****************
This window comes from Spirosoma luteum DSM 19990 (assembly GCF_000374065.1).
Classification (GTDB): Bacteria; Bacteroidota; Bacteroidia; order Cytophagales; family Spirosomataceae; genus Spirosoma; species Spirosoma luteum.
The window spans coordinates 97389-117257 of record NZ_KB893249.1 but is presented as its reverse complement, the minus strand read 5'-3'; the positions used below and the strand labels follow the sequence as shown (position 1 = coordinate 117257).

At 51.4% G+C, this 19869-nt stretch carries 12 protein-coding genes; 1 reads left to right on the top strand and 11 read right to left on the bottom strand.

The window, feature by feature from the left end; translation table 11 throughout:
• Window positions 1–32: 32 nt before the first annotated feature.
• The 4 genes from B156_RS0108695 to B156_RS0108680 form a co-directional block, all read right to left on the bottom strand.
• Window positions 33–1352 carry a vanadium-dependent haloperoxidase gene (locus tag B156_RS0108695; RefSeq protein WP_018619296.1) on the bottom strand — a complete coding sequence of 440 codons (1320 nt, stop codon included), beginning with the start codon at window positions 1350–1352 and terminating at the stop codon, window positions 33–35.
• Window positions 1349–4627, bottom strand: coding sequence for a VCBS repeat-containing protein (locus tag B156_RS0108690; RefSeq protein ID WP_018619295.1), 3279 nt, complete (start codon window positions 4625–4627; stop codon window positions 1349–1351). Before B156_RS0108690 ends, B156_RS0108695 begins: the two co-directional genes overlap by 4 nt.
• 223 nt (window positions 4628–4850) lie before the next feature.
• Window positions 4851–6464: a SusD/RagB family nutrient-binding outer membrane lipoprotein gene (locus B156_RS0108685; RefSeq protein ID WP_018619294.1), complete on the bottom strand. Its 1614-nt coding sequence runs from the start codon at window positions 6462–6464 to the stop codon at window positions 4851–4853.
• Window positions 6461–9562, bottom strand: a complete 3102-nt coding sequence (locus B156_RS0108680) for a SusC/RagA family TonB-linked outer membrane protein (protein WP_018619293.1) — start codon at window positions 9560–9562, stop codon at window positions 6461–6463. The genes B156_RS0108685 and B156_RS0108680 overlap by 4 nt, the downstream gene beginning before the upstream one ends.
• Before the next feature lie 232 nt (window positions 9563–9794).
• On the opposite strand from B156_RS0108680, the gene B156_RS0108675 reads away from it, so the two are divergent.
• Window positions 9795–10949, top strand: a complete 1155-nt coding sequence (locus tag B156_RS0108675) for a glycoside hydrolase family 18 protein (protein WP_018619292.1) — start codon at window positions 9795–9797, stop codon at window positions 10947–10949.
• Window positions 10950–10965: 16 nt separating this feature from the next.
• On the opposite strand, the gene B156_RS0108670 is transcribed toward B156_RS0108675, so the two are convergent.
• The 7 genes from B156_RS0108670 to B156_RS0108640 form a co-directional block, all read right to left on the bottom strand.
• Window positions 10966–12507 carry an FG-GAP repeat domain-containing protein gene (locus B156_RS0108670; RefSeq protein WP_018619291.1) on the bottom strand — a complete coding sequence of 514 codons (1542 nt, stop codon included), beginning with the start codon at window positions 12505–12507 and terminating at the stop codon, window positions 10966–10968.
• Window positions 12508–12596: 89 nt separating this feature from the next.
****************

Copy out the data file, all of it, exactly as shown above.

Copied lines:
This window comes from Spirosoma luteum DSM 19990 (assembly GCF_000374065.1).
Classification (GTDB): Bacteria; Bacteroidota; Bacteroidia; order Cytophagales; family Spirosomataceae; genus Spirosoma; species Spirosoma luteum.
The window spans coordinates 97389-117257 of record NZ_KB893249.1 but is presented as its reverse complement, the minus strand read 5'-3'; the positions used below and the strand labels follow the sequence as shown (position 1 = coordinate 117257).

At 51.4% G+C, this 19869-nt stretch carries 12 protein-coding genes; 1 reads left to right on the top strand and 11 read right to left on the bottom strand.

The window, feature by feature from the left end; translation table 11 throughout:
• Window positions 1–32: 32 nt before the first annotated feature.
• The 4 genes from B156_RS0108695 to B156_RS0108680 form a co-directional block, all read right to left on the bottom strand.
• Window positions 33–1352 carry a vanadium-dependent haloperoxidase gene (locus tag B156_RS0108695; RefSeq protein WP_018619296.1) on the bottom strand — a complete coding sequence of 440 codons (1320 nt, stop codon included), beginning with the start codon at window positions 1350–1352 and terminating at the stop codon, window positions 33–35.
• Window positions 1349–4627, bottom strand: coding sequence for a VCBS repeat-containing protein (locus tag B156_RS0108690; RefSeq protein ID WP_018619295.1), 3279 nt, complete (start codon window positions 4625–4627; stop codon window positions 1349–1351). Before B156_RS0108690 ends, B156_RS0108695 begins: the two co-directional genes overlap by 4 nt.
• 223 nt (window positions 4628–4850) lie before the next feature.
• Window positions 4851–6464: a SusD/RagB family nutrient-binding outer membrane lipoprotein gene (locus B156_RS0108685; RefSeq protein ID WP_018619294.1), complete on the bottom strand. Its 1614-nt coding sequence runs from the start codon at window positions 6462–6464 to the stop codon at window positions 4851–4853.
• Window positions 6461–9562, bottom strand: a complete 3102-nt coding sequence (locus B156_RS0108680) for a SusC/RagA family TonB-linked outer membrane protein (protein WP_018619293.1) — start codon at window positions 9560–9562, stop codon at window positions 6461–6463. The genes B156_RS0108685 and B156_RS0108680 overlap by 4 nt, the downstream gene beginning before the upstream one ends.
• Before the next feature lie 232 nt (window positions 9563–9794).
• On the opposite strand from B156_RS0108680, the gene B156_RS0108675 reads away from it, so the two are divergent.
• Window positions 9795–10949, top strand: a complete 1155-nt coding sequence (locus tag B156_RS0108675) for a glycoside hydrolase family 18 protein (protein WP_018619292.1) — start codon at window positions 9795–9797, stop codon at window positions 10947–10949.
• Window positions 10950–10965: 16 nt separating this feature from the next.
• On the opposite strand, the gene B156_RS0108670 is transcribed toward B156_RS0108675, so the two are convergent.
• The 7 genes from B156_RS0108670 to B156_RS0108640 form a co-directional block, all read right to left on the bottom strand.
• Window positions 10966–12507 carry an FG-GAP repeat domain-containing protein gene (locus B156_RS0108670; RefSeq protein WP_018619291.1) on the bottom strand — a complete coding sequence of 514 codons (1542 nt, stop codon included), beginning with the start codon at window positions 12505–12507 and terminating at the stop codon, window positions 10966–10968.
• Window positions 12508–12596: 89 nt separating this feature from the next.